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1619 Is Streaming; Dilbert Is Stricken

3 min read

The once-celebrated Dilbert comic strip no longer appears in the Arkansas Democrat-Gazette, one of hundreds of newspapers that dropped the strip after its creator, Scott Adams, described Black Americans as a hate group and added that white people should “get the hell away” from them.

Dilbert attracted millions of readers with its satirical office humor after its 1989 debut, but Adams, who has generated controversy before with conservative bombast, seems to have gone too far with remarks in a YouTube video.

Wehco Media’s other papers have also exiled Dilbert under orders from Eliza Hussman Gaines, who took the publishing reins from her father, Walter Hussman, in January.

Adams’ remarks came as Hulu is streaming its new version of a controversial New York Times Magazine series on race, the 1619 Project.

The project was the brainchild of Nikole Hannah-Jones, a Pulitzer winner who teamed up with Oprah Winfrey’s production company to create the TV series. It, like the print series that inspired it, details a history of systemic racism in the United States, and it has become an emblem in the culture war over so-called “woke” expressions of racial sensitivity.

Walter Hussman embroiled himself in the controversy at his alma mater, the University of North Carolina, when it hired Hannah-Jones as a journalism professor and the Little Rock publisher expressed his views in a debate over granting her tenure.

Hussman, whose name went up on UNC’s journalism school after he and his family pledged $20 million to the university, discussed the 1619 Project and Hannah Jones’ case with Arkansas Business not long before his daughter took over as Wehco publisher.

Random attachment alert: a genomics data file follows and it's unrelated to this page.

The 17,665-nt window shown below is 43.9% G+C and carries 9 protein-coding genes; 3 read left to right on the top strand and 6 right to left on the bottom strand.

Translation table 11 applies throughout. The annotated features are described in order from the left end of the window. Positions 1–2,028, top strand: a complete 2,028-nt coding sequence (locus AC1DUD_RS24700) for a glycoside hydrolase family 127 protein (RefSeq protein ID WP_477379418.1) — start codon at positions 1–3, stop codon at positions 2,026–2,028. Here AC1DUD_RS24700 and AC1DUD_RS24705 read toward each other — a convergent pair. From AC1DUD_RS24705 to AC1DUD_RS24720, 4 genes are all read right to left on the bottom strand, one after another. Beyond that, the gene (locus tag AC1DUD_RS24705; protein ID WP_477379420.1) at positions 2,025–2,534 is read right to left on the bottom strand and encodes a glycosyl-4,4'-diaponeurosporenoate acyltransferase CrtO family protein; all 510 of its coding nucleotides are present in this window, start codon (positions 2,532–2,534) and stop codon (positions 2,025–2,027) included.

He said that Hannah-Jones and company had shown a “careless disregard for the facts” in claiming that preserving slavery was one of the founding fathers’ primary reasons for fighting the Revolutionary War and establishing the United States. Hannah-Jones ended up declining the UNC post to become a professor at Howard University in Washington. Hussman said she is probably “better off in Washington” than in Chapel Hill.

He cited Northwestern University history professor Leslie Harris, a Black historian who fact-checked the Times Magazine project and objected to that particular assertion about the Revolutionary War. Harris said she found other aspects of the series worthy.

“They asked her [Harris] to fact-check this, and then they ignored her,” Hussman said in a previously unprinted segment of an hourlong interview. “That really troubled me.”

Hussman expressed his objections to university officials, and the blowback led to criticism of his own views, and suggestions that he was applying inappropriate influence as the name benefactor of the UNC Hussman School of Journalism & Media. He conceded that the uproar tested his ability to live by his principles.

“One is to love your adversaries, you know,” he said. “And it’s a lot easier to do when you aren’t in a situation like we got into.”

He didn’t think the journalism school’s image would stay bruised for long, saying the uproar had blown over. “It probably ended up better for Nikole Hannah-Jones, too. Because she’s, I think, a big advocate for reparations. And if I was a big on reparations, where I should be is in Washington, D.C.

“But back to your question, I really want to say it’s been a blessing having people reach out from all over the country saying, man, we really support your core values of journalism.”

The Democrat-Gazette publishes Hussman’s core values daily, pledging impartiality in news reporting and describing pursuit of the truth as a noble goal. “A journalist’s role is not to determine what they believe at the time to be the truth and reveal only that to their readers, but rather to report as completely and impartially as possible …”

Comic strips are not journalism, of course, and are not held to the same standards. Nevertheless, Hussman’s daughter, a fourth-generation newspaper person, had every right to pull the plug on Dilbert. 

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